There was always Mandela.

Yesterday Nelson Mandela joined the ancestors.  Madiba, rest in peace.  This is another passing-of-a-generation moment.

Earlier this morning as I savored my cup of Earl Gray, almond milk, and honey, I heard NPR interview a South African educator who grew up in Mandela’s village and escaped apartheid in 1976 by moving to New England. “There was always Mandela,” he responded to the interviewer’s question about Mandela’s effect on people in the villages of South Africa. In 1956, his father had been Mandela’s comrade-in-arms. His grandfather had been an anti-apartheid activist in the 1940s.  “There was never a time in my life when there was not Mandela.”

His statement made me pause and reflect that for many of us outside Africa, Mandela was at the forefront of liberation struggles for much of the twentieth century. For me, knowing that “Mandela is” came in the late 1950s when my teen-aged self sat on the hall steps on weekends and listened to my parents discuss African and SE Asian liberation movements (and the Civil Rights Movement stateside) with other black GIs as they debated post-WWII politics over coffee, beer, and bourbon at our house in Berlin, Germany. Two African students from Congo who attended the Free University (just down the street) always brought “the African perspective” to those discussions.  In ways different and yet similar, like the air I breathe, “there was always Mandela.”

I like what this South African educator told the children at the Massachusetts school where he is headmaster. “We must all find Mandela, look for Mandela, inside, in ourselves. The new leaders must come from ourselves.”

Why Tea?

My love of tea began when I was in the first grade.  I was the youngest student in a one-room schoolhouse (grades 1-12) for roughly thirty children of military families assigned to an Army base in Bavaria.  The teacher allowed me to sit with her as she taught the children at a higher levels.  She thought I was brilliant.  Of course, I thought that meant that I was more mature than the other two boys in my grade.  I knew I was “grown.”

My parents were proud of my school work, but drew the line at how grown they thought I was when it came to the morning pot of coffee.  I thought I should be allowed (like the German children I knew) to have morning coffee diluted by lots of cream and sweetened with lots of sugar.    My father instead told me a story about tea drinking in England, its importance to British culture, and made me Cambridge tea instead.  Cambridge Tea was a mix of hot water, tinned cream, sugar, and a touch of cinnamon.  Not a tea leaf in sight.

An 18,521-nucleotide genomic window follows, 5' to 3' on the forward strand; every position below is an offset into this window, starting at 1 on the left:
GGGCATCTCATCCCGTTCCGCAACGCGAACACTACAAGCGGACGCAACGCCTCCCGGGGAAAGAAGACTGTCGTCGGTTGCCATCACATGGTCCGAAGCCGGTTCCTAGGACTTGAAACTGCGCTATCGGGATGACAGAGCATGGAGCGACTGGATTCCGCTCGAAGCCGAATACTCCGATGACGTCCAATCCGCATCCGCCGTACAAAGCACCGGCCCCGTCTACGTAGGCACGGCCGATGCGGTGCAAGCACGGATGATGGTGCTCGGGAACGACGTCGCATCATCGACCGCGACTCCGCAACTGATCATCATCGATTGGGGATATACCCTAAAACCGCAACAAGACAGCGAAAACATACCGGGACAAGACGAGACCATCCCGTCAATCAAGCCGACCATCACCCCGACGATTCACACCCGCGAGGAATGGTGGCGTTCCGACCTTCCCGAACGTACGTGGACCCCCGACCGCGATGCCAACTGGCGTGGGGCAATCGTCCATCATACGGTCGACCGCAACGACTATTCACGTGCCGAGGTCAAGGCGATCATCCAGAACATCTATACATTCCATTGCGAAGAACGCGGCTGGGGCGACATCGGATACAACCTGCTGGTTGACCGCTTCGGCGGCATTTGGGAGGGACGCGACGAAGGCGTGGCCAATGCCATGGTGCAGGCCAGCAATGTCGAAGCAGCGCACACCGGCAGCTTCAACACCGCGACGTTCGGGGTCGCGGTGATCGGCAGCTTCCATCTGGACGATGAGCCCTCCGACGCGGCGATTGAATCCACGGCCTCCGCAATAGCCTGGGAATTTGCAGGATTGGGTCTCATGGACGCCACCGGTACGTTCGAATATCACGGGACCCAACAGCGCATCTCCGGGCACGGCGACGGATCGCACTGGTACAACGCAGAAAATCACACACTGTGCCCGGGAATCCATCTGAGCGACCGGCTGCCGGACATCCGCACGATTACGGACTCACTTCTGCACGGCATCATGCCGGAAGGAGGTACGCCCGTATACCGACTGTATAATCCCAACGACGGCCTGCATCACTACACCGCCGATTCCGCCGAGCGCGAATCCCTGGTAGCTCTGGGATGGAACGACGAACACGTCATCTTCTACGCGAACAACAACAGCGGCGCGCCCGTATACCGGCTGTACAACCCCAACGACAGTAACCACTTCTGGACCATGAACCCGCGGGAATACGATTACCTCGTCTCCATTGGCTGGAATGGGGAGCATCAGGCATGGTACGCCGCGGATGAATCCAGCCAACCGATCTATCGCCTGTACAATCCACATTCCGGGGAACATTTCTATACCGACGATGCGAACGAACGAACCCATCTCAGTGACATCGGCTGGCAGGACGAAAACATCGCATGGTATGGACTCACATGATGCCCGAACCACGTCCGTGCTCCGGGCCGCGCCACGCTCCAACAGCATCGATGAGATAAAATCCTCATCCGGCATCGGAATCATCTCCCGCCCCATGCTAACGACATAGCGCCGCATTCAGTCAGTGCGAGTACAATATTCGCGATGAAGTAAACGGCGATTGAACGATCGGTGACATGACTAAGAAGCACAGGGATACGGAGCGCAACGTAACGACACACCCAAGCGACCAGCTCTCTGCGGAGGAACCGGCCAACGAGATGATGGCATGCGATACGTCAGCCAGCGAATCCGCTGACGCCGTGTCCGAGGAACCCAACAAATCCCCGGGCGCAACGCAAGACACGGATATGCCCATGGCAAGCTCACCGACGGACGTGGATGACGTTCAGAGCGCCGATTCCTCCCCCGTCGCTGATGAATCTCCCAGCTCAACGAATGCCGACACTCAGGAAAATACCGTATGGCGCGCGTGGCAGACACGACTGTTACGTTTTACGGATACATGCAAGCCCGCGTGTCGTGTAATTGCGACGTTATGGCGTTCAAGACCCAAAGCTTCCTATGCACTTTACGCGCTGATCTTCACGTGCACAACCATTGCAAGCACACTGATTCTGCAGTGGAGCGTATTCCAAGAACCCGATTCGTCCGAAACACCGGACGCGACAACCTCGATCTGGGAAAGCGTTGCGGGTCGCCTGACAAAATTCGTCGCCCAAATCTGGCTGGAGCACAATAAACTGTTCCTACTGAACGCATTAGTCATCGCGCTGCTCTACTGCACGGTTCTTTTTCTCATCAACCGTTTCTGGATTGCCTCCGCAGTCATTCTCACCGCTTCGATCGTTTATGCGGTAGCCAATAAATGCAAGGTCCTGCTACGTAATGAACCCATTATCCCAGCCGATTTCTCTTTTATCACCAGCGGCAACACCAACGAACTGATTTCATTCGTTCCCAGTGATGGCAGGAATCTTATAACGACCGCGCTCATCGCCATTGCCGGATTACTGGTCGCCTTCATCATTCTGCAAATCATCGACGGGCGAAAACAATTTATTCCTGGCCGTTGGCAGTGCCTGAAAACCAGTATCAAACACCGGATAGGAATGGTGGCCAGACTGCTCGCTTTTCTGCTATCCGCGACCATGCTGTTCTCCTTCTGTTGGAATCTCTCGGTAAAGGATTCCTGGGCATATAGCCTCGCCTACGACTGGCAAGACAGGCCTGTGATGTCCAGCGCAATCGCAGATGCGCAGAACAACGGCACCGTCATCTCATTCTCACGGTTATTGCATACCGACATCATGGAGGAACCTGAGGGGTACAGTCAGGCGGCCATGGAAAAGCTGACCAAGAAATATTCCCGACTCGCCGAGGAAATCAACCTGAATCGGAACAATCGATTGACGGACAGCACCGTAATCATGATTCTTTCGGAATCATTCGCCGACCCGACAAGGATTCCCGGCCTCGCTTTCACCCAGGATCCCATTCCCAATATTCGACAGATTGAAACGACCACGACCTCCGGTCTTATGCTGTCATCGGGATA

I loved being able to sip my tea in the morning with my parents (on weekends only, because school day mornings were too busy for such indulgences).  It made me feel special.  The specialness of that experience has stayed with me throughout my life.  I do prefer tea to coffee; and in those tender moments when I feel the need for a little comfort, I even revert to drinking Cambridge Tea again.

Sharing a pot of tea with someone is one of my favorite ways to connect with another human being.  For me, the intentional brewing and pouring sets up a momentary fellowship that lasts the duration of the tea-drinking.  The time it takes to drink a cup is just the right amount for sharing feelings and ideas.  Sometimes the fellowship of tea can cement an existing friendship or spark the beginning of new relationship.  Sometimes that fellowship is not with another person.  It’s a moment to reconnect with myself–a choice plum of a moment, “out-of-schedule,” an opportunity to slow down and reflect on where I am in what I’m doing.

Something about a hot cuppa tea induces me to put aside the busy-ness and relax into the warm feel of the cup between my two palms as I hold it–just for a moment, as I take small sips to avoid burning my tongue and as I feel the liquid slowly make its way down my throat and into my abdomen.  My body warms around each sip, and I relax more and more.

The movement of tea from throat to belly triggers a spontaneous memory of practicing breath awareness, moments when I take time to notice just how the natural breath feels as it moves through my body.  The warmth of tea is reminiscent of the feel of the breath as it moves past my nostrils and mouth, down the back of my throat, then into my belly.   This passage, so similar to tea-sipping, relaxes me more and more with each inhale and exhale.

For me, there is an essential intuitive connection between the drinking of tea and awareness of breath.  Both practices are an opportunity for me to regain that inner appreciation or recognition, however momentary.  Both practices lessen the pull of outside forces and open me to an inner stillness.

A cup of tea gives me pause from The Endless List’s desires (or demands, depending on its perceived urgency).  The time it takes to drink one cup of tea is a perfect opportunity for me to get up from the computer or to put the cell phone down, to close the door to my office, and to spend one quiet moment with myself.  Those “solitary” meditative mini-moments are the key to my mental and physical wellness. They bestow a brief yet necessary respite from the ceaseless pull of outside forces, the demands of work, family, friends, and people I really don’t know all that well.

One cup of tea at the right moment can change the entire flow of my day.  I return from that 10-15 minute break refreshed, grounded, balanced, clear-headed, curious, and creatively reanimated.